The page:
Severe mobility limitations can lead to bed sores. This is a major concern in nursing homes, where bedridden residents may develop painful sores if they’re not properly cared for. If you have a senior loved one in a nursing home in Alabama, the following information will help you stay involved in his or her care.
Johns Hopkins Medicine explains that bed sores, also referred to as pressure sores, are caused by a lack of blood supply. A painful red sore develops as a result, and if untreated this sore can penetrate deep into the muscle tissue and bone. People with certain health conditions or compromised immune systems may find the recovery process to be lengthy, with some bed sores taking months to heal while others require surgery. Bed sores are a common problem for people who are bedridden, as well as those confined to a wheelchair.
Bed sores are split into four stages, which range in severity. Stage 1 sores are red in color and give off a warm sensation. With stage 2, an open sore resembling a blister can develop and pain is substantial. Damaged tissue below the skin is associated with stage 3, which deepens the wound. Stage 4 bed sores are highly susceptible to infection. At this stage, bone, muscles, tendons, and joints may also be affected.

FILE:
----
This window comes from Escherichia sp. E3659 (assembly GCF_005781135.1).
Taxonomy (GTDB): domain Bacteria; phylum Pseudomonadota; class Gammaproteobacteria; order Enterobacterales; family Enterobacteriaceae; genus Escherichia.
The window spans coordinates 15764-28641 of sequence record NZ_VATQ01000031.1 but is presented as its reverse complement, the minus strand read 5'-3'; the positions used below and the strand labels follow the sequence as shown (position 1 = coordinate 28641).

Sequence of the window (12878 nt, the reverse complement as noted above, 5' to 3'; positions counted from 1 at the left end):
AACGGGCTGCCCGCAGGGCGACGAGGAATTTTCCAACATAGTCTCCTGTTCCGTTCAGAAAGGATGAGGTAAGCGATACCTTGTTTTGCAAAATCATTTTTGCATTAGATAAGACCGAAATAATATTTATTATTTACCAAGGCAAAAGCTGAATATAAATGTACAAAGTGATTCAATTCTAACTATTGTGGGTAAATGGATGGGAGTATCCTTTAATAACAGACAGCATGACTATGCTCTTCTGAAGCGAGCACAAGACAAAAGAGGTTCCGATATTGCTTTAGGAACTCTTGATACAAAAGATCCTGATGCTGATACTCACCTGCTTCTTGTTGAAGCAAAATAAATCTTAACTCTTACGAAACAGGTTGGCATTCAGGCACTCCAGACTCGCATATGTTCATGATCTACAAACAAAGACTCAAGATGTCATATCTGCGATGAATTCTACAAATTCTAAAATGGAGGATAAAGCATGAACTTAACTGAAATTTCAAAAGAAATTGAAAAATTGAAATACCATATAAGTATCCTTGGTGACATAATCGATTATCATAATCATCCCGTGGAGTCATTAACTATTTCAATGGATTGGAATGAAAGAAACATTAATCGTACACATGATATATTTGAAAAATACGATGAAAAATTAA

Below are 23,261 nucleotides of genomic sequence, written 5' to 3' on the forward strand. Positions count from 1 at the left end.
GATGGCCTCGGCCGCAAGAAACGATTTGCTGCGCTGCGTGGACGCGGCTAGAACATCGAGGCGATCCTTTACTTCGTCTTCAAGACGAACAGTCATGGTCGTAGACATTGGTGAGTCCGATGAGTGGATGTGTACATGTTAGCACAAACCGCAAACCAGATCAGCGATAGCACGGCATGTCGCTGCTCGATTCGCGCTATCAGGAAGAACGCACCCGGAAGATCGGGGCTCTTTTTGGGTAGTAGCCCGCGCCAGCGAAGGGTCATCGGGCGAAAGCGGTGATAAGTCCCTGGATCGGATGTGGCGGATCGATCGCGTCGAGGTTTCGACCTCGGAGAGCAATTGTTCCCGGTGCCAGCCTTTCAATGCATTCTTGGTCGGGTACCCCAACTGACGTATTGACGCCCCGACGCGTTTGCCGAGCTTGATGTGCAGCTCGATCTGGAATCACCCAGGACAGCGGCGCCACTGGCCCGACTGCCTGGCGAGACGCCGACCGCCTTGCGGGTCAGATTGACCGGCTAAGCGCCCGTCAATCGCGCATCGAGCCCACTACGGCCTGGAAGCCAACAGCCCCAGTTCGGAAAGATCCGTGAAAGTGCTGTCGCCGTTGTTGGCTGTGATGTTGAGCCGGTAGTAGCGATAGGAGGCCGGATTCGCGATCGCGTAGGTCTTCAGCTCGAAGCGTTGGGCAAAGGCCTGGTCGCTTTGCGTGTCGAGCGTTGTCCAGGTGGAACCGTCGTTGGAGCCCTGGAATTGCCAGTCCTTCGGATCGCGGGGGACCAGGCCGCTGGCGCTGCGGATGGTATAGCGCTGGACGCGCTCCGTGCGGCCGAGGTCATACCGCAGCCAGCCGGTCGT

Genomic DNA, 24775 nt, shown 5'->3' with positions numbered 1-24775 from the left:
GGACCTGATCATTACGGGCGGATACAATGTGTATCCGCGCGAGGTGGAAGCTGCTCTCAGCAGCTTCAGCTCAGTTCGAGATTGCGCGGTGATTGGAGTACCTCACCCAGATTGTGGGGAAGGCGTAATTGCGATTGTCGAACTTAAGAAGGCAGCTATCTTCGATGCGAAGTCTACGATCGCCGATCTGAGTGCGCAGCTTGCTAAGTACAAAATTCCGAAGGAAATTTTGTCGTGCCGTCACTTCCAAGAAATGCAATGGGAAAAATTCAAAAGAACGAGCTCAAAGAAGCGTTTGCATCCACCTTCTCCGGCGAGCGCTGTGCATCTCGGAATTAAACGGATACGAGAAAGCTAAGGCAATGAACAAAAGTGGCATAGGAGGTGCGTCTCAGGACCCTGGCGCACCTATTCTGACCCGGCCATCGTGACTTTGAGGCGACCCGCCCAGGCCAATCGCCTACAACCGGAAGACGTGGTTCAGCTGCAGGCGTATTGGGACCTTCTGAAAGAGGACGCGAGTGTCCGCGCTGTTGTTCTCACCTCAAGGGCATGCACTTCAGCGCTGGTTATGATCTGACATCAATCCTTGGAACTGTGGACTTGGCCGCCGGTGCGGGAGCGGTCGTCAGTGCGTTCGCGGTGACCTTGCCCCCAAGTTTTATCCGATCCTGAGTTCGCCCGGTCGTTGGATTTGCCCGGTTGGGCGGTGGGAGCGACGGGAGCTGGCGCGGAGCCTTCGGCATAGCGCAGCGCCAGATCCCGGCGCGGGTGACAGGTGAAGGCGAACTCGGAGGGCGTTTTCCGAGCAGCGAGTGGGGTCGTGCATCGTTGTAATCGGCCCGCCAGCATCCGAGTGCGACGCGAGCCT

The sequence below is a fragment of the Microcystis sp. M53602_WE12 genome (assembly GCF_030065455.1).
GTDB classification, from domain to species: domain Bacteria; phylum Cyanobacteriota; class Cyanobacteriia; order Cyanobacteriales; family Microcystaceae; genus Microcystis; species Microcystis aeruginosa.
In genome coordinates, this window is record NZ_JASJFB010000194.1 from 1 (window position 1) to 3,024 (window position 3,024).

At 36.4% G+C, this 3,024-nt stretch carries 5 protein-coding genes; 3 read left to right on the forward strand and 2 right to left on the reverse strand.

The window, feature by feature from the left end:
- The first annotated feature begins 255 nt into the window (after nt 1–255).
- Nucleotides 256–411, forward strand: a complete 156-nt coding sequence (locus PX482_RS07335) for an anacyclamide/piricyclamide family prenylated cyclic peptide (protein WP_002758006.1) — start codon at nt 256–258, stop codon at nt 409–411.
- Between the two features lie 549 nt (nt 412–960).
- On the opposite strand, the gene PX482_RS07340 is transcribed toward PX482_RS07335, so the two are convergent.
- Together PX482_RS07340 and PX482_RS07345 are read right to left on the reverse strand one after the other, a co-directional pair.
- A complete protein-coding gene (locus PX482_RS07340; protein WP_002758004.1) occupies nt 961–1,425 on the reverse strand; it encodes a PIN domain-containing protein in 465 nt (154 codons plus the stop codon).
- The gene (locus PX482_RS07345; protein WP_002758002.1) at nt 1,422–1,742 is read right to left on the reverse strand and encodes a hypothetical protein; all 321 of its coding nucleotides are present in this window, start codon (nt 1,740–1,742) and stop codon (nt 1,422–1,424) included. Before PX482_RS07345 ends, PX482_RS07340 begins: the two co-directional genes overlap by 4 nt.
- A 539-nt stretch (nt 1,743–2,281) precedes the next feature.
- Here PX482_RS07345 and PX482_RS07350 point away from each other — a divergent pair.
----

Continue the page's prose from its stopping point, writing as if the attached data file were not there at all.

According to the Mayo Clinic, bed sores most often appear on the shoulder blades, back and sides of the head, heels, behind the knees, hips, and tail bone when a person is confined to bed for a long period of time. This highlights the importance of consistent moving by a caregiver, which takes pressure off these body parts. Potential complications include cellulitis, which is a bacterial skin infection, infections in the bones and joints, and cancer. Squamous cell carcinoma can occur when a wound is present for an extended period without healing.